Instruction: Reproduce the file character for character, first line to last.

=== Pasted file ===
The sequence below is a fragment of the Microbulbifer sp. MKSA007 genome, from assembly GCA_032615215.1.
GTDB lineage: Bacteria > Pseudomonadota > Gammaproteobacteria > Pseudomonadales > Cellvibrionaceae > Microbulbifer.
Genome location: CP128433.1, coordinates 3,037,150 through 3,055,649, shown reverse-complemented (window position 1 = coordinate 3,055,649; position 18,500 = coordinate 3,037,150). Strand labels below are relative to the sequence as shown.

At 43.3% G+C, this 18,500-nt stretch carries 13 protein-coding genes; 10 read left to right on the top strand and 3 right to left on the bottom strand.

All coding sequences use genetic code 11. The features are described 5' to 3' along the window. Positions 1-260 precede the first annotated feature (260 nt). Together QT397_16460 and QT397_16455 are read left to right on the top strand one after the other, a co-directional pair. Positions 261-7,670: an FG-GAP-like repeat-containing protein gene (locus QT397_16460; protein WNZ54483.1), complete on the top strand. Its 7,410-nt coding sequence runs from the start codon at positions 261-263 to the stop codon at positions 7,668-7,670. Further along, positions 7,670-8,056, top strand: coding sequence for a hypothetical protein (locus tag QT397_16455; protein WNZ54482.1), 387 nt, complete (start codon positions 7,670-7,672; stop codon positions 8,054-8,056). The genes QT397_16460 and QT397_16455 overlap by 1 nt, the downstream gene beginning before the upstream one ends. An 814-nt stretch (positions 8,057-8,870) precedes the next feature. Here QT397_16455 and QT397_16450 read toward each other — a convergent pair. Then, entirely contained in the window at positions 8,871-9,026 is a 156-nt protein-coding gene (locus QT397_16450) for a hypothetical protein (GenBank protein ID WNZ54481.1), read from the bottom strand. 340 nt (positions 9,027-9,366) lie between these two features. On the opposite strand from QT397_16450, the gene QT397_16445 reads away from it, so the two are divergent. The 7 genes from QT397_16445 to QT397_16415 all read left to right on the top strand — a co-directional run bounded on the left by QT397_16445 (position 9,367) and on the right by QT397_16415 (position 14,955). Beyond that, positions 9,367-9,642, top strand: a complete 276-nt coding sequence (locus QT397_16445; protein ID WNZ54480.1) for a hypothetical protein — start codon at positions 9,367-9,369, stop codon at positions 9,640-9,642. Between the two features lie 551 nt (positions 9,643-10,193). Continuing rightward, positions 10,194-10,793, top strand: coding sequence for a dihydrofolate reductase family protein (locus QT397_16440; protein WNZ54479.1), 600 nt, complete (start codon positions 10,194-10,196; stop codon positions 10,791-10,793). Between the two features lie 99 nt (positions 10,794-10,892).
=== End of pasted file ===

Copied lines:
The sequence below is a fragment of the Microbulbifer sp. MKSA007 genome, from assembly GCA_032615215.1.
GTDB lineage: Bacteria > Pseudomonadota > Gammaproteobacteria > Pseudomonadales > Cellvibrionaceae > Microbulbifer.
Genome location: CP128433.1, coordinates 3,037,150 through 3,055,649, shown reverse-complemented (window position 1 = coordinate 3,055,649; position 18,500 = coordinate 3,037,150). Strand labels below are relative to the sequence as shown.

At 43.3% G+C, this 18,500-nt stretch carries 13 protein-coding genes; 10 read left to right on the top strand and 3 right to left on the bottom strand.

All coding sequences use genetic code 11. The features are described 5' to 3' along the window. Positions 1-260 precede the first annotated feature (260 nt). Together QT397_16460 and QT397_16455 are read left to right on the top strand one after the other, a co-directional pair. Positions 261-7,670: an FG-GAP-like repeat-containing protein gene (locus QT397_16460; protein WNZ54483.1), complete on the top strand. Its 7,410-nt coding sequence runs from the start codon at positions 261-263 to the stop codon at positions 7,668-7,670. Further along, positions 7,670-8,056, top strand: coding sequence for a hypothetical protein (locus tag QT397_16455; protein WNZ54482.1), 387 nt, complete (start codon positions 7,670-7,672; stop codon positions 8,054-8,056). The genes QT397_16460 and QT397_16455 overlap by 1 nt, the downstream gene beginning before the upstream one ends. An 814-nt stretch (positions 8,057-8,870) precedes the next feature. Here QT397_16455 and QT397_16450 read toward each other — a convergent pair. Then, entirely contained in the window at positions 8,871-9,026 is a 156-nt protein-coding gene (locus QT397_16450) for a hypothetical protein (GenBank protein ID WNZ54481.1), read from the bottom strand. 340 nt (positions 9,027-9,366) lie between these two features. On the opposite strand from QT397_16450, the gene QT397_16445 reads away from it, so the two are divergent. The 7 genes from QT397_16445 to QT397_16415 all read left to right on the top strand — a co-directional run bounded on the left by QT397_16445 (position 9,367) and on the right by QT397_16415 (position 14,955). Beyond that, positions 9,367-9,642, top strand: a complete 276-nt coding sequence (locus QT397_16445; protein ID WNZ54480.1) for a hypothetical protein — start codon at positions 9,367-9,369, stop codon at positions 9,640-9,642. Between the two features lie 551 nt (positions 9,643-10,193). Continuing rightward, positions 10,194-10,793, top strand: coding sequence for a dihydrofolate reductase family protein (locus QT397_16440; protein WNZ54479.1), 600 nt, complete (start codon positions 10,194-10,196; stop codon positions 10,791-10,793). Between the two features lie 99 nt (positions 10,794-10,892).